A major concern in the treatment of patients with acute myeloid leukemia (AML) is how to prevent disease recurrences. Although intensive consolidation therapy has proven useful, the effectiveness of maintenance therapy remains controversial.
Seven hundred eighty-nine patients ages 15–64 (median: 45 yrs) with de novo AML received induction therapy, which consisted of cytosine arabinoside (at a dose of 100 mg/m2 on Days 1–7) and idarubicin (at a dose of 12 mg/m2 on Days 1–3). The patients who achieved complete remission (CR) were then randomized into groups that received either four courses of standard-dose consolidation therapy without maintenance (Arm A) or three courses of standard-dose consolidation and six courses of maintenance therapy (Arm B).
In total, 78.7% of patients achieved CR. The 5-year overall survival (OS) rate for the 789 eligible patients was 46.9%, and the disease-free survival (DFS) rate for the 621 patients who achieved CR was 32.9%. The 5-year OS rate for Arm A was 52.4%, and 58.4% for Arm B (P = 0.599). The 5-year DFS rate for the patients who achieved CR was 35.8% in Arm A and 30.4% in Arm B (P = 0.543). In analyzing the data according to the risk groups, no statistical difference was observed either in the 5-year OS rate or in the 5-year DFS rate between the 2 arms.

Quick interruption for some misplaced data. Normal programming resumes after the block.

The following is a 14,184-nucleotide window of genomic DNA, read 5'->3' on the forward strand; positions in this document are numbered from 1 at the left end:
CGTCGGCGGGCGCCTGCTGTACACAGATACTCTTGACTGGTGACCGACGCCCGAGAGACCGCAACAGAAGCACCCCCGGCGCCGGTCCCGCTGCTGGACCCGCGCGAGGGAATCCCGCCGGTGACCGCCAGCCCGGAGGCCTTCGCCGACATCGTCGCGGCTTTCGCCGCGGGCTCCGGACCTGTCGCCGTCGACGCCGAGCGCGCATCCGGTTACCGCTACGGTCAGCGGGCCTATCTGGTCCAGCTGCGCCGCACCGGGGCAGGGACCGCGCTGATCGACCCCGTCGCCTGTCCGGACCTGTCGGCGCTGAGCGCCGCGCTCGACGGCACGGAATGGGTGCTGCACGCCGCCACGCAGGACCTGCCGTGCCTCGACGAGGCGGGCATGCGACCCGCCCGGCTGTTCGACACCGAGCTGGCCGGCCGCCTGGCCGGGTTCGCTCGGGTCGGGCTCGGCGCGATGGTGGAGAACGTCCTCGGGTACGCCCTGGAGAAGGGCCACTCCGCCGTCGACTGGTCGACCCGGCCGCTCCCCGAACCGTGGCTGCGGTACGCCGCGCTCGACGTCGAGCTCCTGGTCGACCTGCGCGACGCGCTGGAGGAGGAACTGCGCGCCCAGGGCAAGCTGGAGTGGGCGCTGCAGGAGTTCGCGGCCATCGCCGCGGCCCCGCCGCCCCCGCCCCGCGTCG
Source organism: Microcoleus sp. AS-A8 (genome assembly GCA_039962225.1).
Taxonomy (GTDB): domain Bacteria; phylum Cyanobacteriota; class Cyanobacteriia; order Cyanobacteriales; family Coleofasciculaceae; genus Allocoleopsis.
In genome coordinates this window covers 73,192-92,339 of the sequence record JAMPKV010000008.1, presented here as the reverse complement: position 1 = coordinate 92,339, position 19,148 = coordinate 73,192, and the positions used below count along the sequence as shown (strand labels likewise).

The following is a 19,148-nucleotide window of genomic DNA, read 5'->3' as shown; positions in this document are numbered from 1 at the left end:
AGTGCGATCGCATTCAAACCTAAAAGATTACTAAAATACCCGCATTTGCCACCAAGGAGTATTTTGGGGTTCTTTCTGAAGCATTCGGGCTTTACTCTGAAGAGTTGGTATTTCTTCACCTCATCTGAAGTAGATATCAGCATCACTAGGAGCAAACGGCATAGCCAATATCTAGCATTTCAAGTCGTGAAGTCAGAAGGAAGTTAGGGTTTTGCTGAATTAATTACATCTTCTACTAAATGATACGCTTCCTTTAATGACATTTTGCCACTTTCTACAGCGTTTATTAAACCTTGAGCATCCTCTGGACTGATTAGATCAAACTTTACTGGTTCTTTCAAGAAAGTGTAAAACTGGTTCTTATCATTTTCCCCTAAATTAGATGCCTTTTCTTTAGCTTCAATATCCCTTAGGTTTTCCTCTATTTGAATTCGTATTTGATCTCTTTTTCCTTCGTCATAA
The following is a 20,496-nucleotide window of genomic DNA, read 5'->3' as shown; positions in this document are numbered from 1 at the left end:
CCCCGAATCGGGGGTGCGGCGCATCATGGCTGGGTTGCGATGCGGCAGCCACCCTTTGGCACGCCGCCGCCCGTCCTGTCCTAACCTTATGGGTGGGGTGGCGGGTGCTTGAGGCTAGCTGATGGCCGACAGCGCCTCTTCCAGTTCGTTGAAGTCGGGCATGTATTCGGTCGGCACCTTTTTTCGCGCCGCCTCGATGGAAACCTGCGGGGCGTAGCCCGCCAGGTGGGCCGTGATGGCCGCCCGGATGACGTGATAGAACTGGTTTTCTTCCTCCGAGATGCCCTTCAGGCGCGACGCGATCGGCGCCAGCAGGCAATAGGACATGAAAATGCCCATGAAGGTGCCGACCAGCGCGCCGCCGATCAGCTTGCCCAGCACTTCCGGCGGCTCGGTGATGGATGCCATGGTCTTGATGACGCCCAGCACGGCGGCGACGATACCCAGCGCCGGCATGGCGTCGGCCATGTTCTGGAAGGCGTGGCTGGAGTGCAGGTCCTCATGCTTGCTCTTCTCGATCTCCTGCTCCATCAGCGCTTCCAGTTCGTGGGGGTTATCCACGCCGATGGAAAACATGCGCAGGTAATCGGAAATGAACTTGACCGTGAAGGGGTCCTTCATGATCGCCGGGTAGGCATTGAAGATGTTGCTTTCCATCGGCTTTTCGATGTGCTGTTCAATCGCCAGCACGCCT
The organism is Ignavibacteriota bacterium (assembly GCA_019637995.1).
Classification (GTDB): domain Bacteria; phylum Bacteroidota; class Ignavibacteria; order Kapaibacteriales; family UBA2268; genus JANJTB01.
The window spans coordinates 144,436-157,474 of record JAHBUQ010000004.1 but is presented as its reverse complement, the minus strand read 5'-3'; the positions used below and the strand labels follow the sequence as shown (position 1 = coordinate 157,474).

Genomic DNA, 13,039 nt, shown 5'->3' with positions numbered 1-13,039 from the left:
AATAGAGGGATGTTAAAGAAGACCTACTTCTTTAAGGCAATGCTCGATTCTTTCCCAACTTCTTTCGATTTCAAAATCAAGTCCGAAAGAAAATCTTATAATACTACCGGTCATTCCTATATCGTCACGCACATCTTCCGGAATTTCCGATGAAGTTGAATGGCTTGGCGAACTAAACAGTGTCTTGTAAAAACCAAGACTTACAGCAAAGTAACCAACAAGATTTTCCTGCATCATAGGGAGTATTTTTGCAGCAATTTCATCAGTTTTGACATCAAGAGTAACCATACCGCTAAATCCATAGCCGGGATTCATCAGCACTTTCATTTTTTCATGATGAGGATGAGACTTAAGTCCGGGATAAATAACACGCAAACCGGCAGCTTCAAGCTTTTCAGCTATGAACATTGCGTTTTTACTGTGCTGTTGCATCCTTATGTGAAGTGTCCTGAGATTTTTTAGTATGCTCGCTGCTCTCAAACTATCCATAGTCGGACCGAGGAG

In the current study, the Japan Adult Leukemia Study Group's conventional postremission therapy (three courses of standard-dose consolidation and six courses of maintenance therapy) was replaced successfully by a shorter duration of four courses of standard-dose consolidation therapy without the need for additional maintenance therapy. Cancer 2005. © 2005 American Cancer Society.